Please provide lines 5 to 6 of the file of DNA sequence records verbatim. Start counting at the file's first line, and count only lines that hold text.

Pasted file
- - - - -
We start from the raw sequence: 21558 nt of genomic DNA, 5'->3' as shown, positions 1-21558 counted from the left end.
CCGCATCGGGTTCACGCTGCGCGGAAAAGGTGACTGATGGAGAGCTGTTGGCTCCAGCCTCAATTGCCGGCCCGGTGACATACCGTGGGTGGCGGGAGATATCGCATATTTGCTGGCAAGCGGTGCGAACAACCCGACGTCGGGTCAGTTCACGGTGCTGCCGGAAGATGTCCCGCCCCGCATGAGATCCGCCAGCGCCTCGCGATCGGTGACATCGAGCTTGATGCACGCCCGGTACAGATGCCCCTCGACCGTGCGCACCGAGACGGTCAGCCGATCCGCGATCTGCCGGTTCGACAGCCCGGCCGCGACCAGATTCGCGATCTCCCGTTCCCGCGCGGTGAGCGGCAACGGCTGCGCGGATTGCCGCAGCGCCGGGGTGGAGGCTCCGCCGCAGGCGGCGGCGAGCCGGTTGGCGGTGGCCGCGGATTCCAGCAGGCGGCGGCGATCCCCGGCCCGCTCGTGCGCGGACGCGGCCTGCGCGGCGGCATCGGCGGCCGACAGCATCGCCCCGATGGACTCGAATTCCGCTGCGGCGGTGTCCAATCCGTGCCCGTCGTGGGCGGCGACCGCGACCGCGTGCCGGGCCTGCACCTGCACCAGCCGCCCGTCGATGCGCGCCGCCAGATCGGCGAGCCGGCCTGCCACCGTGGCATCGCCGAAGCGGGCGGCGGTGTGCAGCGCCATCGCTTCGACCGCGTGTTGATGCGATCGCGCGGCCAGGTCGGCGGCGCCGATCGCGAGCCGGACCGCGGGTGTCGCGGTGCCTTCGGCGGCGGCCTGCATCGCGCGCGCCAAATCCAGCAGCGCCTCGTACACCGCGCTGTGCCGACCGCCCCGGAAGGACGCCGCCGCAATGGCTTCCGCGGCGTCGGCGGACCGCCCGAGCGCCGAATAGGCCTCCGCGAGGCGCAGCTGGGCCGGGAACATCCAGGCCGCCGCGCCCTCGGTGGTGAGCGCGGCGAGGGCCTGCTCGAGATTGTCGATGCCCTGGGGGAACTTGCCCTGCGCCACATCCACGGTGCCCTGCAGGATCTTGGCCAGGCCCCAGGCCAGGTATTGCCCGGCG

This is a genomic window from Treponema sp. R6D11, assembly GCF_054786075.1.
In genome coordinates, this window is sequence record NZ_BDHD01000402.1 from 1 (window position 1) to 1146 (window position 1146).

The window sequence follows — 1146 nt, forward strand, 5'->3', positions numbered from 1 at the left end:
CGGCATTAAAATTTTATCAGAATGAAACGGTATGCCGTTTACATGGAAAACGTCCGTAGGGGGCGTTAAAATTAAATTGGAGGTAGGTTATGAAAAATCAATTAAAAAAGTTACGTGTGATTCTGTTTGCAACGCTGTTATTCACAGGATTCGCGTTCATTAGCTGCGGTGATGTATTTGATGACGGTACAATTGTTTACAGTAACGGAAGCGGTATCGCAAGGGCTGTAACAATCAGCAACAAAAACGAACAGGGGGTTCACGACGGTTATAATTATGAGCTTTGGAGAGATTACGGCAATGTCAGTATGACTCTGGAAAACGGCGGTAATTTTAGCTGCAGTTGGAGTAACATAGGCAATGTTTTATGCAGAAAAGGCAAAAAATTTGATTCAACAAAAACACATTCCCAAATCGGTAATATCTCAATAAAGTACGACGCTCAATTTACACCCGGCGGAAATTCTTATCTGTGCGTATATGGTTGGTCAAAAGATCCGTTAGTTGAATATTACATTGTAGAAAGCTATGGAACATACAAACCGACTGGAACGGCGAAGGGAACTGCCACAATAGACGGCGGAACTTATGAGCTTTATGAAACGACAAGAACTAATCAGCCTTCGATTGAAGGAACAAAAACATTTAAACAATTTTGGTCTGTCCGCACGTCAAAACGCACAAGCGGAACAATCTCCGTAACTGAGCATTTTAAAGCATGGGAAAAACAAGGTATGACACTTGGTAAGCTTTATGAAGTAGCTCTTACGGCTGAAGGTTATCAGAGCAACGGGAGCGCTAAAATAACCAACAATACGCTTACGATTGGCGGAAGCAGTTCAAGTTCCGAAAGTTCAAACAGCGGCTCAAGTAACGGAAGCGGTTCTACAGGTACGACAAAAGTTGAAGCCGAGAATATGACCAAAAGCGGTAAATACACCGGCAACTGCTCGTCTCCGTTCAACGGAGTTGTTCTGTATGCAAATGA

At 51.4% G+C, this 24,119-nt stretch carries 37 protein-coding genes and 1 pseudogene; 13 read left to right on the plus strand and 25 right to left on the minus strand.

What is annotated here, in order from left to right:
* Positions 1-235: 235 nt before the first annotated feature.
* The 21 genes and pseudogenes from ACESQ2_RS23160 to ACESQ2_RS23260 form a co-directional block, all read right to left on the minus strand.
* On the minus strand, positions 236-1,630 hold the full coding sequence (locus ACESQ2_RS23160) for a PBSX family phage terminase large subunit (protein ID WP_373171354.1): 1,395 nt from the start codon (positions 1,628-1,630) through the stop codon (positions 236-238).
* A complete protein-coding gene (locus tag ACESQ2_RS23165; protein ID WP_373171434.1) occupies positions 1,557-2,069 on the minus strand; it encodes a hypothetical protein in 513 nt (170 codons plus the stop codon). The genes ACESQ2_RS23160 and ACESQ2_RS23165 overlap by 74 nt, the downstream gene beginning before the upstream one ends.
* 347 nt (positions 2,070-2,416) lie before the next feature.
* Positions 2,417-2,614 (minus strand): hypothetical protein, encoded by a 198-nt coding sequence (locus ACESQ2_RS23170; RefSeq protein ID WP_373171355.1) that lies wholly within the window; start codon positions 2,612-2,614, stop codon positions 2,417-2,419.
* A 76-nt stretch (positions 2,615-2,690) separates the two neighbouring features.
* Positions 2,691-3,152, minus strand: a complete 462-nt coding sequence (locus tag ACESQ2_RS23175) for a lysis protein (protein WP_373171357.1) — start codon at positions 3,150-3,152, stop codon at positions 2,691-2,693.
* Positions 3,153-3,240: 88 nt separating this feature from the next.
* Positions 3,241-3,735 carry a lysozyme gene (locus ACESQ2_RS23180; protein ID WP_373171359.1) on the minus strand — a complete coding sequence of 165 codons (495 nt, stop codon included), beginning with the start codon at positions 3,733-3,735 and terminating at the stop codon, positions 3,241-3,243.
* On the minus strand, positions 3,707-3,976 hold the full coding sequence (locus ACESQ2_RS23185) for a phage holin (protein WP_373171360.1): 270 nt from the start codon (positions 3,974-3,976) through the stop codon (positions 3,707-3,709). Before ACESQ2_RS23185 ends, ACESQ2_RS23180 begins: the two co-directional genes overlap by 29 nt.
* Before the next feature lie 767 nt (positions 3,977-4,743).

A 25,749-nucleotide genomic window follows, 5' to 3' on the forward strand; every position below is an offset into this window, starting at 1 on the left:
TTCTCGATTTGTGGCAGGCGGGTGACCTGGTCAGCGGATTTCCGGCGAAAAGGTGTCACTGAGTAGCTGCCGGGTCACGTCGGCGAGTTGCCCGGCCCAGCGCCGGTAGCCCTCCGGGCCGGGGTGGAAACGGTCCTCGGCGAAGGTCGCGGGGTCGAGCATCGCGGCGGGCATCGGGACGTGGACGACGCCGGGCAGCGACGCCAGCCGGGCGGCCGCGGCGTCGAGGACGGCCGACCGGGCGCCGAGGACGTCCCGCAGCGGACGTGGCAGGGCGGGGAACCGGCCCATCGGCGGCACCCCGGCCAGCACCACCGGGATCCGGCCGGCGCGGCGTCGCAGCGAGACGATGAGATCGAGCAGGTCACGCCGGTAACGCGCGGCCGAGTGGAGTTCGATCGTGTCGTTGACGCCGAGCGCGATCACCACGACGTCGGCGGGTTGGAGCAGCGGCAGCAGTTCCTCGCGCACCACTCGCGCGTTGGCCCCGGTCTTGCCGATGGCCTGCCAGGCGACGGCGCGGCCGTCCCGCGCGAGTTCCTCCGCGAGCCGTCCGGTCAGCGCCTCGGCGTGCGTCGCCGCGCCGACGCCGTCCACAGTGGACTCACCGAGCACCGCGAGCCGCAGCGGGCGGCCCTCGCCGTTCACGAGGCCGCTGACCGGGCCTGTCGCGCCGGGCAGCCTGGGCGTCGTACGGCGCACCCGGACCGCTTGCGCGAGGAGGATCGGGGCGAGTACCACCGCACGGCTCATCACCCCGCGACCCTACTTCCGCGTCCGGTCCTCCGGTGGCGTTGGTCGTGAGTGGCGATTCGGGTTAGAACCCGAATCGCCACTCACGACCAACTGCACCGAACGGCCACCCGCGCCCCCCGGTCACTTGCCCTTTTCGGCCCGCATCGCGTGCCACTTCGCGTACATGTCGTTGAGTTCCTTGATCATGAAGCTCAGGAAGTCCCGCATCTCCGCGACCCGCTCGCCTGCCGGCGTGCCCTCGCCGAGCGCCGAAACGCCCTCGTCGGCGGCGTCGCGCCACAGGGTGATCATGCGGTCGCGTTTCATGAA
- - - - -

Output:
The window sequence follows — 1146 nt, forward strand, 5'->3', positions numbered from 1 at the left end:
CGGCATTAAAATTTTATCAGAATGAAACGGTATGCCGTTTACATGGAAAACGTCCGTAGGGGGCGTTAAAATTAAATTGGAGGTAGGTTATGAAAAATCAATTAAAAAAGTTACGTGTGATTCTGTTTGCAACGCTGTTATTCACAGGATTCGCGTTCATTAGCTGCGGTGATGTATTTGATGACGGTACAATTGTTTACAGTAACGGAAGCGGTATCGCAAGGGCTGTAACAATCAGCAACAAAAACGAACAGGGGGTTCACGACGGTTATAATTATGAGCTTTGGAGAGATTACGGCAATGTCAGTATGACTCTGGAAAACGGCGGTAATTTTAGCTGCAGTTGGAGTAACATAGGCAATGTTTTATGCAGAAAAGGCAAAAAATTTGATTCAACAAAAACACATTCCCAAATCGGTAATATCTCAATAAAGTACGACGCTCAATTTACACCCGGCGGAAATTCTTATCTGTGCGTATATGGTTGGTCAAAAGATCCGTTAGTTGAATATTACATTGTAGAAAGCTATGGAACATACAAACCGACTGGAACGGCGAAGGGAACTGCCACAATAGACGGCGGAACTTATGAGCTTTATGAAACGACAAGAACTAATCAGCCTTCGATTGAAGGAACAAAAACATTTAAACAATTTTGGTCTGTCCGCACGTCAAAACGCACAAGCGGAACAATCTCCGTAACTGAGCATTTTAAAGCATGGGAAAAACAAGGTATGACACTTGGTAAGCTTTATGAAGTAGCTCTTACGGCTGAAGGTTATCAGAGCAACGGGAGCGCTAAAATAACCAACAATACGCTTACGATTGGCGGAAGCAGTTCAAGTTCCGAAAGTTCAAACAGCGGCTCAAGTAACGGAAGCGGTTCTACAGGTACGACAAAAGTTGAAGCCGAGAATATGACCAAAAGCGGTAAATACACCGGCAACTGCTCGTCTCCGTTCAACGGAGTTGTTCTGTATGCAAATGA